Hospice of the Chesapeake joined hundreds of hospice and community-based palliative care provider members of the National Hospice and Palliative Care Organization in adding their name to the national Commitment to Care sign-on letter. This letter demonstrates a groundswell of support from hospice and palliative care providers who are committed to serving patients and families impacted by COVID-19.
The letter can be found online here. It reads in part:
Patients impacted by the coronavirus rely on the interdisciplinary, person-centered care that the community-based hospice and palliative community provide. The hospice philosophy of care focuses on caring for the whole person by addressing physical, emotional, and spiritual needs, and is provided by an interdisciplinary team comprised of physicians, nurses, social workers, home health aides, chaplains, bereavement professionals, volunteers, and allied therapists. As more hospitals reach maximum capacity, patients continue to be discharged back into the community and the demand for symptom management and emotional and spiritual support grows.
The hospice and community-based palliative care providers who signed on to NHPCO’s letter are demonstrating their commitment to continue to treat patients, ensuring that patients do not die alone, and in some cases, saving lives.
Hospice of the Chesapeake has made wholesale changes to how its team cares for patients, taking extraordinary measures to honor its commitment of caring for life throughout the journey with illness and loss. Rather than calling it social distancing, the provider prefers to call it physical distancing, to emphasize the importance of patients and families staying socially connected.
In response, clinical teams make window visits in facilities that have restricted access to its residents, telehealth in the cases where access is prohibited and abide by a strict protocol of top to bottom personal protective gear when warranted. Patients being cared for in the organization’s two inpatient care centers are allowed visitors, again, physically distanced and with proper PPE, which the organization provides. Grief support groups continue, but all are now via telehealth, as are most one-on-one counseling sessions.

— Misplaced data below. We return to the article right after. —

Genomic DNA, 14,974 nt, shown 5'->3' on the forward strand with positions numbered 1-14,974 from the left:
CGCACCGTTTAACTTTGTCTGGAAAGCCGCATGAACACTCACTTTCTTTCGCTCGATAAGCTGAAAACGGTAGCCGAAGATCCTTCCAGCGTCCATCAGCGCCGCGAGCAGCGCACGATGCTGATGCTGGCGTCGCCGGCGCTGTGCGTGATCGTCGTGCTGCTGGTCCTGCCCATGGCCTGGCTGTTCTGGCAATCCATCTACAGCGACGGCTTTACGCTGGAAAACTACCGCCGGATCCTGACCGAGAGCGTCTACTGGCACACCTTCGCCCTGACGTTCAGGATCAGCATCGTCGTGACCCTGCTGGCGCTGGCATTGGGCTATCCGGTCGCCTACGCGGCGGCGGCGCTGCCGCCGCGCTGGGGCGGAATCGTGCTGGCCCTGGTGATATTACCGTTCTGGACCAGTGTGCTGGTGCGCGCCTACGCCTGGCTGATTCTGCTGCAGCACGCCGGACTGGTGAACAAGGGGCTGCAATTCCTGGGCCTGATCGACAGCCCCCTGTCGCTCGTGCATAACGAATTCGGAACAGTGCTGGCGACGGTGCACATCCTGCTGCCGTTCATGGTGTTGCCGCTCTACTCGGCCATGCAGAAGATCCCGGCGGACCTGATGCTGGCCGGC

Hospice of the Chesapeake President and CEO Ben Marcantonio said that the organization he leads has been caring for people at their end of life for more than 40 years and its history comes with a wealth of experience on how to provide comfort and dignity for those living with advanced illnesses. Marcantonio said his leadership team is proud to be one of hundreds of other hospice and palliative care organizations signing the letter of commitment to the nation. “The numbers reported every day of the casualties of this deadly disease can take away from the fact that each of our patients, with and without coronavirus, is an individual with a story, and very importantly, with a family,” he said. “We are a specialty that is focused on the whole being, and that includes their loved ones. Now more than ever we must remind the world of the sanctity of each human life and our dedication to making those final days the very best they can be.”
“I am proud that so many NHPCO members have been stepping forward to care for patients impacted by COVID-19 during this public health crisis. The hospice and palliative care community has faced similar unknowns in the past with the HIV/AIDS epidemic. We did not run away during uncertain times – instead, we chose to care for patients in need with honor and respect, and we will continue to fulfill that mission today,” said NHPCO President and CEO Edo Banach.
More information about hospice, palliative care, and advance care planning is available from hospicechesapeake.org or from NHPCO’s CaringInfo.org.